The intention of this blog is not to criticise NGOs. The number of competing pressures for limited resources is often unreconcilable. Given that the budgets for security training and capacity building within NGOs are limited and ‘pinched’ by other overhead priorities, ‘who gets the security training’ is a key question. I have felt that pinch myself while working with an INGO in South Sudan. We had over 500 local staff working with us at any given time and there were no readily-accessible resources for me to provide them with security training. In the face of donor and programme demands, as well as the pressure to keep overheads down, the prospect of delivering some form of security training to all 500 national staff seemed like a pipe dream.
However, I believe that the oft-quoted piece of business advice from Tom Northrup holds true, ‘all organizations are perfectly designed to get the results they are now getting. If we want different results, we must change the way we do things’. It is time to revisit how, and for whom, we provide security training. A good place to start would be to analyse the need for, and types of training, we are providing to which staff and partners. Without a doubt, many organisations are fulfilling their legal duty of care by providing good, reputable security training to their international staff – whether they are deployed in high or low risk locations. This is not in question. The question is whether we are fulfilling our legal duty of care to our national staff and local partners. And, even if we are meeting the minimal legal requirements, are we fulfilling our moral duty of care? The GISF briefing paper ‘Duty of Care: A review of the Dennis v Norwegian Refugee Council ruling and its implications’ is a useful point of reference for understanding the difference.
There are some excellent examples of investment in national staff security training already taking place. CARE, an international NGO with approximately 4,000 staff in over 40 countries worldwide, has spent the past two years developing a programme which focuses on ensuring that their national staff based in high-risk countries (i.e. Afghanistan, Mali, Yemen and Syria) are trained in trauma first aid in their local language. This innovative programme qualifies, equips and supports national staff in these countries to become Trauma First Aid Trainers so they can return to their countries and train other national staff. To date, 45 CARE national staff have become qualified and returned home to train 1,200 other staff using a standard curriculum in their local language. The training has been so successful that CARE plans to add other core topics to the curriculum to enhance readiness and resilience in areas where staff face the greatest danger.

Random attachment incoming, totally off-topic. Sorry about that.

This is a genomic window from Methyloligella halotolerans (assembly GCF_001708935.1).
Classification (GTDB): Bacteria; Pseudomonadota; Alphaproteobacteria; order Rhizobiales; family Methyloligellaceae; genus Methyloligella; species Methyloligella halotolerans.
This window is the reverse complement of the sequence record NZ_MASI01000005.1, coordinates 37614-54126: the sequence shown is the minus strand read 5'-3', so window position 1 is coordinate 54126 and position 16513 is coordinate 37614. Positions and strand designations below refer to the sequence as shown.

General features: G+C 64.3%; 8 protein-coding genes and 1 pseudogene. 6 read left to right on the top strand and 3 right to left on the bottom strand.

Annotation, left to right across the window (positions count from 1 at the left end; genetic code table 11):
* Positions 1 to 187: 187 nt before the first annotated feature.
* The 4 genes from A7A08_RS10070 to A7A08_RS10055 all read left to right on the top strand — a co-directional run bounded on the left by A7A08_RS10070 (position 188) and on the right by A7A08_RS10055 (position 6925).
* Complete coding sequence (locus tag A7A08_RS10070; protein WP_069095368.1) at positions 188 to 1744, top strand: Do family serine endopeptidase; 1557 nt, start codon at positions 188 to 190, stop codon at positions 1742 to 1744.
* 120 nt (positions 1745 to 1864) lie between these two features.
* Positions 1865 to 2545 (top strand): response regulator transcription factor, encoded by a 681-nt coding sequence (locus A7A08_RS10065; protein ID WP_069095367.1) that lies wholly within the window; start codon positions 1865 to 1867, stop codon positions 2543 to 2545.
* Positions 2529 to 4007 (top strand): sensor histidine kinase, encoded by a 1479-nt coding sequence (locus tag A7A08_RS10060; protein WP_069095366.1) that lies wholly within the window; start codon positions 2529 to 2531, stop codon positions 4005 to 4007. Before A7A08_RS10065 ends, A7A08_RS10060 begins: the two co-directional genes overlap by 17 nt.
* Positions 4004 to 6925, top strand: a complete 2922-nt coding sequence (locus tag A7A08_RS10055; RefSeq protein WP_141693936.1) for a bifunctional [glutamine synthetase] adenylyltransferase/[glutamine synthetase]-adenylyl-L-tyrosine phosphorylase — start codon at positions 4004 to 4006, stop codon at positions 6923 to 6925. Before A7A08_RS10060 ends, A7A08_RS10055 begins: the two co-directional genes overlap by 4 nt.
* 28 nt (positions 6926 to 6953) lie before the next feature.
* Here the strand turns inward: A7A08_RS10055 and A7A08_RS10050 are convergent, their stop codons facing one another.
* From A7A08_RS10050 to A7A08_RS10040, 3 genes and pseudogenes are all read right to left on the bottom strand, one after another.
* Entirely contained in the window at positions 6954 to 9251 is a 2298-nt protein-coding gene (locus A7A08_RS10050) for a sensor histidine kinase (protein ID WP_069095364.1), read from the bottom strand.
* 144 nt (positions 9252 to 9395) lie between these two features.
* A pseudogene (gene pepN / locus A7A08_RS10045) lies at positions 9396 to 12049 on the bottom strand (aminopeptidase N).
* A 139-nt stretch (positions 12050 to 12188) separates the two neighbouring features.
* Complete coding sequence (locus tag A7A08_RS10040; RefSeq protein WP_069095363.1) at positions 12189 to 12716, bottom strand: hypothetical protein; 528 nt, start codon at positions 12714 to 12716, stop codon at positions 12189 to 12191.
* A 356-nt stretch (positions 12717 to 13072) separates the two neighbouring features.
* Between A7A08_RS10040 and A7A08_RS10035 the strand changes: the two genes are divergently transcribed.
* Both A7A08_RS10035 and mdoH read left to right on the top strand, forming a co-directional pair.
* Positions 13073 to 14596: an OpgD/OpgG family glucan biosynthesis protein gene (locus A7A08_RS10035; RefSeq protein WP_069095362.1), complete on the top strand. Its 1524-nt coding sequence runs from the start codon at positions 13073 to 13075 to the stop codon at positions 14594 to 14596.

There are any number of other ways that we can address the imbalance. Due to significant advances in digital communication, we can project learning through the Internet and mobile devices to some of the most remote places on earth. How can we work together to truly develop best practice in how international organisations and agencies work on security practice with local partners? GISF’s current research looking at how local organisations view security practice is a good start. But I would argue that each organisation needs a dynamic and responsive way to provide security training appropriately and where it is most needed. As someone who works with organisations to analyse security training needs, provide a tailored curriculum and resources to meet those needs, I do not pretend that this is something which can be achieved easily or quickly. However, I do believe that it is worth it because our national staff and partners are worth it. Their health, well-being and continued effectiveness in high-risk environments are paramount to our continuing to successfully provide humanitarian assistance.
If, as humanitarian and development organisations, we take our duty of care seriously and believe that every employee of our organisation, or those who collaborate with us in our work, is of equal value, then we should care deeply about ensuring that those who face the sharpest end of risk have the greatest ability to do so.
Sources and Further Reading
Aid Worker Security Report 2017 – Behind the attacks: A look at the perpetrators of violence against aid workers, Humanitarian Outcomes, August 2017, https://gisf.ngo/wp-content/uploads/2017/09/2217-Humanitarian-Outcomes-2017-Aid-Worker-Security-Report-2017-Behind-the-attacks-A-look-at-the-perpetrators-of-violence-against-aid-workers.pdf.
Presence and Proximity: To stay and deliver, five years on, Ashley Jackson and Steven A. Zyck, June 2017, http://www.unocha.org/sites/unocha/files/Presence%20and%20Proximity.pdf.
Security Management and Capacity Development: International agencies working with local partners, European Interagency Security Forum, Iesha Singh et al, Dec 2011, https://gisf.ngo/wp-content/uploads/2014/09/1096-Singh-2012-International-Agencies-Working-with-Local-Partners-.pdf.
Duty of Care: A review of the Dennis v Norwegian Refugee Council ruling and its implications, Maarten Merkelbach and Edward Kemp, 21 Sept 2016, https://gisf.ngo/wp-content/uploads/2016/09/2100-EISF-Sept-2016-Duty-of-Care-A-review-of-the-Dennis-v-NRC-ruling-and-its-implications.pdf.
Cristopher López recently started his career in risk analysis (RA) in humanitarian assistance at the U.S. Agency for International Development (USAID). In this blog, he reflects on some of the overlapping themes between RA and security risk management (SRM) and shares his insights on how to prepare for joining an international risk analysis team.
In the second instalment of a new monthly blog series entitled Understanding Us: new perspectives on risk, safety and resilience, Meredith Moore introduces our brains' reactions to emergency situations.
In 2018, GISF (then EISF) published a research paper entitled ‘Managing the Security of Aid Workers with Diverse Profiles’. Since then, the COVID-19 pandemic has made an unprecedented impact on the way we work, affecting partnerships, programmes and headquarters offices. Taking the key lessons of the paper, this blog piece explores some of the inclusive considerations that security risk managers might make at this time.